Tim Hodge

Tim Hodge

Tim Hodge

Magnetic Memories 


From the Artist

"One should write history by starting with scraps and ruins; the task is to reconstitute, patiently, a nomenclature of invisible buildings, to rediscover the exact form of the remnants on which the social edifice now stands. – Nicolas Bourriaud, The Exform, 2016


The act of memory is the act of living a moment. Our brains cannot tell the difference between an experience we are living and our memory of it. This is why, in part, a memory isn’t real, but memory is no less fundamental to our identities. The histories we tell ourselves are formed much the same way. They are narratives we construct to interpret reality, but we cannot see that they are separate from reality. We treat our memories as if they were discrete films in a video library, an archive. However, memory is not an archive. An archive is made of multiple disparate units that come together to form a greater whole. I see no reason that what is constructed from an archive cannot exist in as many discrete forms. This book is one such response to my archive. It can be viewed in isolation from other responses or in conjunction with them. 

In a way, I am trying to re-engage with my memories. In a way, I am trying to make them exist in a way they never could. I want them to be multitudinous, to be legion. This book presents output from my archive of VHS tapes. Drawing from vernacular and commercial media, I wish to blur the lines between the way we think our memory works and the media we consume."


Although a pretty small book, Tim’s book holds much in it.

I’ll first start with the cover – a whimsical use of a Video Cassata front that most of us recognize where he added the title of the book and his name. The cover itself  brings us back to a different time zone, a different state of mind as we know and recognize this as something from our past. Usually when we are confronted with images and or visuals from our past, we automatically become nostalgic towards it.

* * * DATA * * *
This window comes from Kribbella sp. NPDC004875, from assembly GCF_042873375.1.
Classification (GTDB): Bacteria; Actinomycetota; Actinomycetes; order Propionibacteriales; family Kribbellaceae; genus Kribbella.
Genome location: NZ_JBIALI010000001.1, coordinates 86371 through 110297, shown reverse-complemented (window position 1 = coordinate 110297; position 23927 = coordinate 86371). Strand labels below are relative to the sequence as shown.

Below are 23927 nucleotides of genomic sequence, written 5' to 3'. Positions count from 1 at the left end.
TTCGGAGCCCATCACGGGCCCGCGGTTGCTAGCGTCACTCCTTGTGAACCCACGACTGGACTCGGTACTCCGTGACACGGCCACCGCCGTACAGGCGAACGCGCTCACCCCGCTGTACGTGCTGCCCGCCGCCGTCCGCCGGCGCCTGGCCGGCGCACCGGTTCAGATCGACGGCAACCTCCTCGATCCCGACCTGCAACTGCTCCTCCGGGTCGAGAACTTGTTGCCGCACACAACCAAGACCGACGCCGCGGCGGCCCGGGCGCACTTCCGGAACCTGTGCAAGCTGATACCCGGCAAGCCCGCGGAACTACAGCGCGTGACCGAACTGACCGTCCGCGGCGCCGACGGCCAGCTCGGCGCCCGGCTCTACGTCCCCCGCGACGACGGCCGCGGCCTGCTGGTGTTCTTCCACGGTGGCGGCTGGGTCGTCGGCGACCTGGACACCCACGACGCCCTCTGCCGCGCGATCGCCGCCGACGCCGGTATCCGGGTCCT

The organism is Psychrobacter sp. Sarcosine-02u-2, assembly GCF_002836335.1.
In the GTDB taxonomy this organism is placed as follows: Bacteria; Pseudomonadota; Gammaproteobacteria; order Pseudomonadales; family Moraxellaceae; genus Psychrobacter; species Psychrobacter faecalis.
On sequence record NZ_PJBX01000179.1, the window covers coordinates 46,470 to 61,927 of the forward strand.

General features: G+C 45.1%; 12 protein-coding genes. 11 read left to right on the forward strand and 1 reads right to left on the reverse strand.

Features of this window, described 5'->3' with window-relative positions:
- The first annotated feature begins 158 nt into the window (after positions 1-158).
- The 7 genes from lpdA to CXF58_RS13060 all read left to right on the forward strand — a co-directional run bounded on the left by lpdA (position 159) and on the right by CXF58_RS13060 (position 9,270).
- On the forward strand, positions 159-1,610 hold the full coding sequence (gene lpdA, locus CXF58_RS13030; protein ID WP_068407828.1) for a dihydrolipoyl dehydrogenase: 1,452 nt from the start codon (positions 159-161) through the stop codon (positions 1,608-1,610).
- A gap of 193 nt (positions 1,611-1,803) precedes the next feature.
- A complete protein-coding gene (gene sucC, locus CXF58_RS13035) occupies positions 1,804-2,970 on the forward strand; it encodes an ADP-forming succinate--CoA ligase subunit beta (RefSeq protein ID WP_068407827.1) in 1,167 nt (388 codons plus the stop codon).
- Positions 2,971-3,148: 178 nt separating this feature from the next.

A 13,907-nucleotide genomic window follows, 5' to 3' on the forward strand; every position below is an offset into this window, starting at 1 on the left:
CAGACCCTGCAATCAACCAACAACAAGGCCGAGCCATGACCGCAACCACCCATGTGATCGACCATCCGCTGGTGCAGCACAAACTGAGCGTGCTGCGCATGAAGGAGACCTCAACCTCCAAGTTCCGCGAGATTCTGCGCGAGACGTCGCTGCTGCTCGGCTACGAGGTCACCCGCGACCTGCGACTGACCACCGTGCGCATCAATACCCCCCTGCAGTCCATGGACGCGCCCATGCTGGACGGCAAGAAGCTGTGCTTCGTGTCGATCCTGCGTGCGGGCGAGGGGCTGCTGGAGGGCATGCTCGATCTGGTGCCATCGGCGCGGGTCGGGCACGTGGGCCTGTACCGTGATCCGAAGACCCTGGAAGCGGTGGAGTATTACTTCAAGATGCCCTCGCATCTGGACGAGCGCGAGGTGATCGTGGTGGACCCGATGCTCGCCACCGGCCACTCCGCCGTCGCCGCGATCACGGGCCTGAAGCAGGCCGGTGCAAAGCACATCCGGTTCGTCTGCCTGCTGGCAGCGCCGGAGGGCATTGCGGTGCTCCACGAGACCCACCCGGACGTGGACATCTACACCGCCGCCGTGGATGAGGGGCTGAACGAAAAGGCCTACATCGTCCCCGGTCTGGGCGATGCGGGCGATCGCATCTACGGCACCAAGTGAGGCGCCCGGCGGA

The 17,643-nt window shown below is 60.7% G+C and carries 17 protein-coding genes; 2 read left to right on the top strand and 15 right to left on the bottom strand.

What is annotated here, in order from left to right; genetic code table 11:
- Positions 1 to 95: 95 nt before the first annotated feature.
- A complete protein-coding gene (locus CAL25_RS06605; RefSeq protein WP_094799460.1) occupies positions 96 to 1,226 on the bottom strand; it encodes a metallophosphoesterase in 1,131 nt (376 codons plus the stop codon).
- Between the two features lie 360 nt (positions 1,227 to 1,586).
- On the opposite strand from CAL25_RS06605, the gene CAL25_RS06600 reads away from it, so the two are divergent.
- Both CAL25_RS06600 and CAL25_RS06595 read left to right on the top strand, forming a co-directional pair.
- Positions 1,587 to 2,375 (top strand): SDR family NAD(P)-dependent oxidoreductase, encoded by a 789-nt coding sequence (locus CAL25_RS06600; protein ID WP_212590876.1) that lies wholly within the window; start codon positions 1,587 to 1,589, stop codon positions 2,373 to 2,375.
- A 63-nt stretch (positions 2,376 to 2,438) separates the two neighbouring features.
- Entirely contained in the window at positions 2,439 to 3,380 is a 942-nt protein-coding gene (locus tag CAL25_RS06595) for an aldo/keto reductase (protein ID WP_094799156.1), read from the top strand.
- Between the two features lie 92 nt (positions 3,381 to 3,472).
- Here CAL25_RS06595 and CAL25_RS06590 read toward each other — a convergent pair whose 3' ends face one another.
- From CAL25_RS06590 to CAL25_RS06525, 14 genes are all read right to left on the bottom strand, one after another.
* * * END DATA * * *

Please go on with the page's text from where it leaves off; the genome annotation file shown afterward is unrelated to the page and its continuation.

The texture of the book, I know you can’t feel it, is a soft velvety & smooth which, for me, added to that feeling of comfort.


Once opening the book, we are faced with vibrant images that in first glance almost make no sense. They are abstract in some way and feel like a blur. Once you focus your eyes you start to see the images inside, and their layering.  It’s an interesting experience, as you get to see a moving video, in a still , yet still feel it’s movement.  This futurism type visual creates this notion of experiencing the movement, seeing it to it’s fullest even though it is frozen in time.

This technique allows us to both dive into the still of the video but because it is layers and sometimes distorted, experience it in an entirely new way.



One of the main features in the book is the black space. This space is what creates the conception of a video- as it is not a very common environment for a still, but is for a moving image.  The black space creates both a color contrast between it and the vibrant images, but also allows the images to float in this space/no space.  

Reading Tim’s statement about memories and that “They are narratives we construct to interpret reality, but we cannot see that they are separate from reality” allows a deeper reading in to the book, beyond the first visual of old fashioned techniques and a nostalgic feel of old cartoons. The books become more like a metaphor for memories in general, and the cartoon or VHS are only the tools Tim is using to convey them.  I find this to be a fun and interesting approach  to a sometimes deep and hard to visualize subject matter.

Please see more of Tim’s work on his website

 Julia Borissova

Julia Borissova

Shawn Campbell

Shawn Campbell

brain tube